Copyright is a bundle of rights that exist with the owner or author of the work who has all the rights of exploitation of the work in any manner he wants which includes rental rights as well. Rental rights are rights to rent copies of work. No person other that the owner of the copyright can rent the work unless they have a license to do so.

Initially, rental rights were not included in the Indian Copyright Act, 1957, and it was introduced in India through an amendment in 1994 by including the term ‘hire’ in Section 14 which dealt with the economic rights of author. The International treaties on Copyright adopted by WTO and WIPO required the member countries to draft domestic laws at par with the treaties. Article 11 of TRIPS agreement, Article 7 of WCT (WIPO Copyright Treaty) and Article 9 of WPPT (WIPO Performances and Phonograms Treaty) provides for commercial rental rights for Computer programme and Cinematograph films. In accordance with the treaties, the Indian Government (being India is a member country of WTO and WIPO) amended the Copyright Act in 2012, included the term ‘Commercial Rental’ replacing the word ‘hire’ and the term was also defined in Section 2 (fa). It states as follows:

“Commercial rental’ does not include the rental, lease or lending of a lawfully acquired copy of a computer programme, sound recording, visual recording or cinematograph film for non-profit purposes by a non-profit library or non-profit educational institution”

The Amendment also explains that, a ‘non-profit library or non-profit educational institution’ means a library or educational institution which receives grants from the Government or exempted from payment of tax under the Income Tax Act, 1961.

In India, the rental rights are provided for computer programmes, cinematograph films and sound recordings under Section 14 (b), (d) & (e). The rights are, however, limited for commercial purposes and expressly excludes the rental rights for non- commercial purposes. This means an author cannot claim rental rights over lending of books, magazines or other work when it is done by an institution without any profit motive. Hence, libraries, educational institutions can freely rent the books or other work without any license or permission from the author of the work.

Computer software, which are configured as an essential part of the object can only be rented by the owner of the software. For example, the owner can give a software for rent where it is created for merging/splitting up the files, but when a software is accompanying any machine where it is not a substantial part, the owner of the software would not be able to give it for rent under copyright laws.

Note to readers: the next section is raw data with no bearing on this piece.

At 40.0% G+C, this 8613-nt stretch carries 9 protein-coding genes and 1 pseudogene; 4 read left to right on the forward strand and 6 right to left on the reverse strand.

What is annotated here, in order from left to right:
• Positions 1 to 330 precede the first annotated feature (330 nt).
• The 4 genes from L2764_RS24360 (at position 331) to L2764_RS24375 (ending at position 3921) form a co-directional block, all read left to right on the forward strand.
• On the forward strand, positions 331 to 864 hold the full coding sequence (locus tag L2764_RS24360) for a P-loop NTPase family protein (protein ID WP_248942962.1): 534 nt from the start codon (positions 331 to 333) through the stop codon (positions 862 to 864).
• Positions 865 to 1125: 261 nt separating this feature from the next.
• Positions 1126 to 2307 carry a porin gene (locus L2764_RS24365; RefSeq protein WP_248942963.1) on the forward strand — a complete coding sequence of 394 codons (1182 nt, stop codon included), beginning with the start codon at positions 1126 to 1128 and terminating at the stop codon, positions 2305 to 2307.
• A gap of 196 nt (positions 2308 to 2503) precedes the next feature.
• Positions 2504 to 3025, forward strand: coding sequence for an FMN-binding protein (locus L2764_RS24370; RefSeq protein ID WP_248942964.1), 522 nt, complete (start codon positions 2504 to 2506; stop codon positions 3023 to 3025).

Cinematograph films can only be licensed or rented out by the producer or owner of the film through distributor or otherwise as case may be. For instance, the theatres such as PVR, INOX, AGS cinemas get the license to exhibit the movies for public as provided under Copyright Law and the owner of theaters are generally not free to make use of the same for other works like exploitation of songs, audio/video, D.V.D. etc., as there is only temporary transfer or permission to use the movie for consideration. However, I am sure most of us have encountered those shops which lends movies on a small amount of rent (which btw most of the time are pirated), is not legal under copyright laws in India. The amended Copyright Laws clearly specifies that, the owner of the cinematograph films has commercial rental rights and accordingly, if any person acts in contravention of the economic rights given under section 14 of the Act will amount to copyright infringement. On the same grounds the Torrent was shut down in 2015 which was a huge platform of pirated movies and other copyrighted work and had no licence to share the content.

The Copyright Laws work the same for Sound recordings as cinematograph films. If you want a song on your phone, you should buy or download it from an authenticated application to avoid the copyright infringement.

The laws in India have become strict in last few years attempting to avoid the copyright infringement and save the economic and moral rights of the author or owner of the work. The Copyright Amendment Act, 2012 provides the commercial rental rights to owner to avoid the copyright infringement by making it easier for the customers/users to use the work in a lesser amount which will certainly result in reduction of copyright infringement. The Amendment has also expressly excluded the rental rights in copyrighted works for institutions with non-profit motive to facilitate knowledge and art for educational and social purposes without any cost.